The concept of the EMC is those who are poor by international standards (income below PPP $12 or R221 per person per day as per 2014 prices) but not poor by domestic standards. The latter, in India’s case, is an income level corresponding to R59/day (PPP $ 3.2 a day) , somewhat higher than the Tendulkar consumption poverty line of R37 per day. So, the range of incomes for which a person’s income is between the income poverty line (R59/day) and the international poverty/middle-class line (R221 per day) are defined by us to be the emerging middle class. The difference between the two middle-classes is important, very important. They differ in terms of income, of course, but also in terms of their attitudes and behaviour.
The EMC consists of people who have climbed out of poverty and whose goal is to become members of the middle-class, a class that no longer has worries about slipping back below the poverty line. The class status affects the demand for both the number of children and its sex composition. But changing the latter involves significant expenditure. The poor, while they may want to affect the sex of their child, cannot afford to do so. The international middle-class has education and values which does not favour sex selection. They emphasise child quality a lot more than child quantity, so they tend not to sex select. Summarising, the poor are too poor to afford sex selection; the emerging middle-class has the desire and ability to execute sex selection; the stable middle-class has the financial ability but no longer the desire to select the sex of progeny.
If this framework is broadly acceptable (and we find it to be empirically valid), a major explanation for trends in the proportion practising sex selection in India is the size of the emerging middle class. Its size grew post the 1980s, coming to a peak in the early part of the 21st century. In 1984, the poor accounted for 57% of the population and the EMC for 40.5%. In 2004, the proportions were 28.2% poor, 59% EMC and 12.8% middle-class. By 2012, the proportion of EMC was at 59%, after reaching a peak of 62% in 2009, and middle-class had risen to 30.4%. According to trends, the size of the EMC is expected to decline to less than 32% by 2025. With this decline, the sex ratio at birth in 2025 is expected to be the lowest ever, and close to the neutral 105 level.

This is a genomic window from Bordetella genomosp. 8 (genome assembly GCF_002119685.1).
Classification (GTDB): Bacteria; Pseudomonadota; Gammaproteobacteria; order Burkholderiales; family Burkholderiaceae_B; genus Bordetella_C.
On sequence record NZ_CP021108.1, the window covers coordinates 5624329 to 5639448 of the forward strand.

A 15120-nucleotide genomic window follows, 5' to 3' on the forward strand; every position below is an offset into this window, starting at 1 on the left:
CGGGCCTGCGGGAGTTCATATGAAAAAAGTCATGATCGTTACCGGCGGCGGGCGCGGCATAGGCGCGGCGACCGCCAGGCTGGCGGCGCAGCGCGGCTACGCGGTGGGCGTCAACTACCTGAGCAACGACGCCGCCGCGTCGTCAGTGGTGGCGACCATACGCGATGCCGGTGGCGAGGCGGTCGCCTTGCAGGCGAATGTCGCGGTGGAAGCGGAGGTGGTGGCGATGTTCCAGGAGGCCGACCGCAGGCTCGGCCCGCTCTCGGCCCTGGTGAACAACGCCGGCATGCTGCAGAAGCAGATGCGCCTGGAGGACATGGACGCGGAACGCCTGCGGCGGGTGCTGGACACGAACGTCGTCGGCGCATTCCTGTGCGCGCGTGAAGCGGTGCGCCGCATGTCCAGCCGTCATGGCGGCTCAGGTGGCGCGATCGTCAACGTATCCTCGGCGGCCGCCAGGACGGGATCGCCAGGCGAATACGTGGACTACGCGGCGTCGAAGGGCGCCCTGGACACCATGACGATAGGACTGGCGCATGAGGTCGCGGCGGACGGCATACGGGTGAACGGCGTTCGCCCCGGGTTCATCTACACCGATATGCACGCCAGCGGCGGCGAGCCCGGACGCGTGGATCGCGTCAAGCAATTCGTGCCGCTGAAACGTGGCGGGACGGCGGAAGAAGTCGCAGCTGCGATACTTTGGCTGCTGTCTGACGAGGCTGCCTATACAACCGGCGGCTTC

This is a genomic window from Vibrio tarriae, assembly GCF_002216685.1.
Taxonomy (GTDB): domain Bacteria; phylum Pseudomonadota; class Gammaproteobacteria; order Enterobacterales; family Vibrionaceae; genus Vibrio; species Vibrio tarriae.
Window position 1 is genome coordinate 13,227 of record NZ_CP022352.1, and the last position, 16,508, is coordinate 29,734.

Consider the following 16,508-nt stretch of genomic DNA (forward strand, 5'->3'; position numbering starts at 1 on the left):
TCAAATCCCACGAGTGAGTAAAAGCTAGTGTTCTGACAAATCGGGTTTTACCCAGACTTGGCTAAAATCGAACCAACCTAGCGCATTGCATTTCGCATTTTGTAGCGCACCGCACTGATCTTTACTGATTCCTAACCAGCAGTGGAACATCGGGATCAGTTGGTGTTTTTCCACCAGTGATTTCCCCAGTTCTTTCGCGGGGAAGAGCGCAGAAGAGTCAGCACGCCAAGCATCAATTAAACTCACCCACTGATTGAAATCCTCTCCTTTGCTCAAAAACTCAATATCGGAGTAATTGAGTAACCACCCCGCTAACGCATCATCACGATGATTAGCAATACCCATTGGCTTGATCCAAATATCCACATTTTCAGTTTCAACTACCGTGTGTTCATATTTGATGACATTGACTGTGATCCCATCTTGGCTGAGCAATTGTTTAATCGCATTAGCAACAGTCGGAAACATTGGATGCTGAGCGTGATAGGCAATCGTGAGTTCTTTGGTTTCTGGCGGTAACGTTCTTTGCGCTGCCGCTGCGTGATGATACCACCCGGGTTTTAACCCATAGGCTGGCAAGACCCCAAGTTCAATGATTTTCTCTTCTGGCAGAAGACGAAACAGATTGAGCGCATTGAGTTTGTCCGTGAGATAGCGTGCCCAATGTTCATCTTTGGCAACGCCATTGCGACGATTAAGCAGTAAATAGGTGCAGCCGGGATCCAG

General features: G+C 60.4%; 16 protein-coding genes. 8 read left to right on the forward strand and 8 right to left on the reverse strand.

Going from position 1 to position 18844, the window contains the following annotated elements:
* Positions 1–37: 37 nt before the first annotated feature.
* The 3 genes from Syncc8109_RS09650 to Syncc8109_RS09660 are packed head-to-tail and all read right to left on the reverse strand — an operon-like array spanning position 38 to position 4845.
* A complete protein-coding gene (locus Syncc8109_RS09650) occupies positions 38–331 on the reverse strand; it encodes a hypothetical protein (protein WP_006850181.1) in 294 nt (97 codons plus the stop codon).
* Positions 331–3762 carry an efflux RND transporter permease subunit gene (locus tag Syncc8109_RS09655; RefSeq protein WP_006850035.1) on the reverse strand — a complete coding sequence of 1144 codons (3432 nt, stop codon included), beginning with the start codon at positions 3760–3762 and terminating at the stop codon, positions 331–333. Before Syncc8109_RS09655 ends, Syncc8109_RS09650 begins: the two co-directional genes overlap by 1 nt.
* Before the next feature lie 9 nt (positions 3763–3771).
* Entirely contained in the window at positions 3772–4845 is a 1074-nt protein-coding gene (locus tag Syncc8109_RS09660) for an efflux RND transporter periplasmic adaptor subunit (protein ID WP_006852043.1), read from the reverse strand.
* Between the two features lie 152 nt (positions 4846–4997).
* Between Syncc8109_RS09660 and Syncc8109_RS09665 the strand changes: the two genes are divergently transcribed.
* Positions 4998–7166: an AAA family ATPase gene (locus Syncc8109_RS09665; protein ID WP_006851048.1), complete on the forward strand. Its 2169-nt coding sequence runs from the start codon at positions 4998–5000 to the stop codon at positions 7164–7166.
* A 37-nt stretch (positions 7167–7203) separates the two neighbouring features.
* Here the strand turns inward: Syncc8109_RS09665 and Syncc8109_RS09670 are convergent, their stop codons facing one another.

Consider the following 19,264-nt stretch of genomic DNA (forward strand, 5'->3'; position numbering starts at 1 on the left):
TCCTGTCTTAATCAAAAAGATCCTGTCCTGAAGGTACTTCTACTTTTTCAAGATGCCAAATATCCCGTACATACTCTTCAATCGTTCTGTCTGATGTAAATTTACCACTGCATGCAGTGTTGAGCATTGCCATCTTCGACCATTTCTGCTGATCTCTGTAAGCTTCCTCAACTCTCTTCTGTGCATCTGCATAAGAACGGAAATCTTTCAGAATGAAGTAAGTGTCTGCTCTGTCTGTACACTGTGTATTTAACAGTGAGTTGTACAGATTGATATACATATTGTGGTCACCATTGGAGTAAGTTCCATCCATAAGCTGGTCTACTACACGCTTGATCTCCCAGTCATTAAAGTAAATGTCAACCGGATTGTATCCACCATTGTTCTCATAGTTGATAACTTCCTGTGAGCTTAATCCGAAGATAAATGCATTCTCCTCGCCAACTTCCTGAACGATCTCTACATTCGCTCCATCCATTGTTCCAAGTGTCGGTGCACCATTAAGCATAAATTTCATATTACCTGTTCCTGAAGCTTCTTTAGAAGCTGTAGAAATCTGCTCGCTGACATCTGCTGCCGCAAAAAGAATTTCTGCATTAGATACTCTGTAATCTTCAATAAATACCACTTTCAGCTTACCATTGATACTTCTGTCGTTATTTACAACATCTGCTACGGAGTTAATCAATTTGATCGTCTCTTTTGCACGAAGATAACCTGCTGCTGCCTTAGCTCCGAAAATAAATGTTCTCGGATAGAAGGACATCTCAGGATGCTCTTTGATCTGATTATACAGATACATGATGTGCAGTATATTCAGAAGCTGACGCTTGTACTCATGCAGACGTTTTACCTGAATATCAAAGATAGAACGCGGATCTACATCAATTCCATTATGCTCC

In 2011, we had first offered this optimistic scenario based on SRS data till 2008 and NSS data for 2009-10. The latter showed that India had achieved a turnaround and that, primarily because of the growth of the middle class, the SRS sex ratio would show this turn-around when data became available. Our results were met with considerable scepticism by editors and experts alike—hence, a week later, we presented a second paper detailing the basis of our results (The girl child’s future, November 5, 2011, and More girls being born not less, November 12, 2011, The Indian Express).
We are somewhat surprised (but pleasantly so!) that our forecast turned out to be very accurate, and this emboldens us in making our prediction that after a decade, daughter-discrimination will officially end in most parts of the country (excepting Haryana, and to a lesser extent, Punjab). But who knows, maybe the demonstration effect will end the scourge sooner than predicted by our model.
Bhalla is contributing editor, The Financial Express, and senior India analyst, The Observatory Group, a New York-based policy advisory group; Kaur is professor of sociology, Department of Humanities, IIT Delhi